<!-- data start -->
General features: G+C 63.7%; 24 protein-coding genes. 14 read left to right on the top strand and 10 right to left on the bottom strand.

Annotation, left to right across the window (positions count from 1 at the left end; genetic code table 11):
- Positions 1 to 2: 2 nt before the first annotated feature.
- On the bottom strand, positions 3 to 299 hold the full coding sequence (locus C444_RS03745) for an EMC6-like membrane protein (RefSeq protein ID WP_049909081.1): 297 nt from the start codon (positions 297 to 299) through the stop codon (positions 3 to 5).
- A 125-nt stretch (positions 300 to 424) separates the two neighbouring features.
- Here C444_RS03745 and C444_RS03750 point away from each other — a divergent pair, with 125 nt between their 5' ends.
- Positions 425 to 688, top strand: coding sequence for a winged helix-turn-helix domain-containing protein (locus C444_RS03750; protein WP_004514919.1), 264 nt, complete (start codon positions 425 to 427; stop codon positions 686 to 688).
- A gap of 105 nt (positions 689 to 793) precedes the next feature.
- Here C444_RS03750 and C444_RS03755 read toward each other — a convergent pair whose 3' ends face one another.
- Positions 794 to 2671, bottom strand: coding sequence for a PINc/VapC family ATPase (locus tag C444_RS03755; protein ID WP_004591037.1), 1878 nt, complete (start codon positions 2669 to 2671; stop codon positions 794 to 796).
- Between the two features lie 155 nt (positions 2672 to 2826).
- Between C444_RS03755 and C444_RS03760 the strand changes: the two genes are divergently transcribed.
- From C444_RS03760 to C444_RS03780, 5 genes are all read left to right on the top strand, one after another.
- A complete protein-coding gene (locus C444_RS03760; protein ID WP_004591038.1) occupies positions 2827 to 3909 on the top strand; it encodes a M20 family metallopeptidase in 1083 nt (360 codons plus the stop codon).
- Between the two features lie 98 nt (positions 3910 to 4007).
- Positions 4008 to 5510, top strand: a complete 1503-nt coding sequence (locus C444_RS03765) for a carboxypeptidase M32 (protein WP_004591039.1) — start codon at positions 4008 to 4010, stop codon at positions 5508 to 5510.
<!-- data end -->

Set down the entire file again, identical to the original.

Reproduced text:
General features: G+C 63.7%; 24 protein-coding genes. 14 read left to right on the top strand and 10 right to left on the bottom strand.

Annotation, left to right across the window (positions count from 1 at the left end; genetic code table 11):
- Positions 1 to 2: 2 nt before the first annotated feature.
- On the bottom strand, positions 3 to 299 hold the full coding sequence (locus C444_RS03745) for an EMC6-like membrane protein (RefSeq protein ID WP_049909081.1): 297 nt from the start codon (positions 297 to 299) through the stop codon (positions 3 to 5).
- A 125-nt stretch (positions 300 to 424) separates the two neighbouring features.
- Here C444_RS03745 and C444_RS03750 point away from each other — a divergent pair, with 125 nt between their 5' ends.
- Positions 425 to 688, top strand: coding sequence for a winged helix-turn-helix domain-containing protein (locus C444_RS03750; protein WP_004514919.1), 264 nt, complete (start codon positions 425 to 427; stop codon positions 686 to 688).
- A gap of 105 nt (positions 689 to 793) precedes the next feature.
- Here C444_RS03750 and C444_RS03755 read toward each other — a convergent pair whose 3' ends face one another.
- Positions 794 to 2671, bottom strand: coding sequence for a PINc/VapC family ATPase (locus tag C444_RS03755; protein ID WP_004591037.1), 1878 nt, complete (start codon positions 2669 to 2671; stop codon positions 794 to 796).
- Between the two features lie 155 nt (positions 2672 to 2826).
- Between C444_RS03755 and C444_RS03760 the strand changes: the two genes are divergently transcribed.
- From C444_RS03760 to C444_RS03780, 5 genes are all read left to right on the top strand, one after another.
- A complete protein-coding gene (locus C444_RS03760; protein ID WP_004591038.1) occupies positions 2827 to 3909 on the top strand; it encodes a M20 family metallopeptidase in 1083 nt (360 codons plus the stop codon).
- Between the two features lie 98 nt (positions 3910 to 4007).
- Positions 4008 to 5510, top strand: a complete 1503-nt coding sequence (locus C444_RS03765) for a carboxypeptidase M32 (protein WP_004591039.1) — start codon at positions 4008 to 4010, stop codon at positions 5508 to 5510.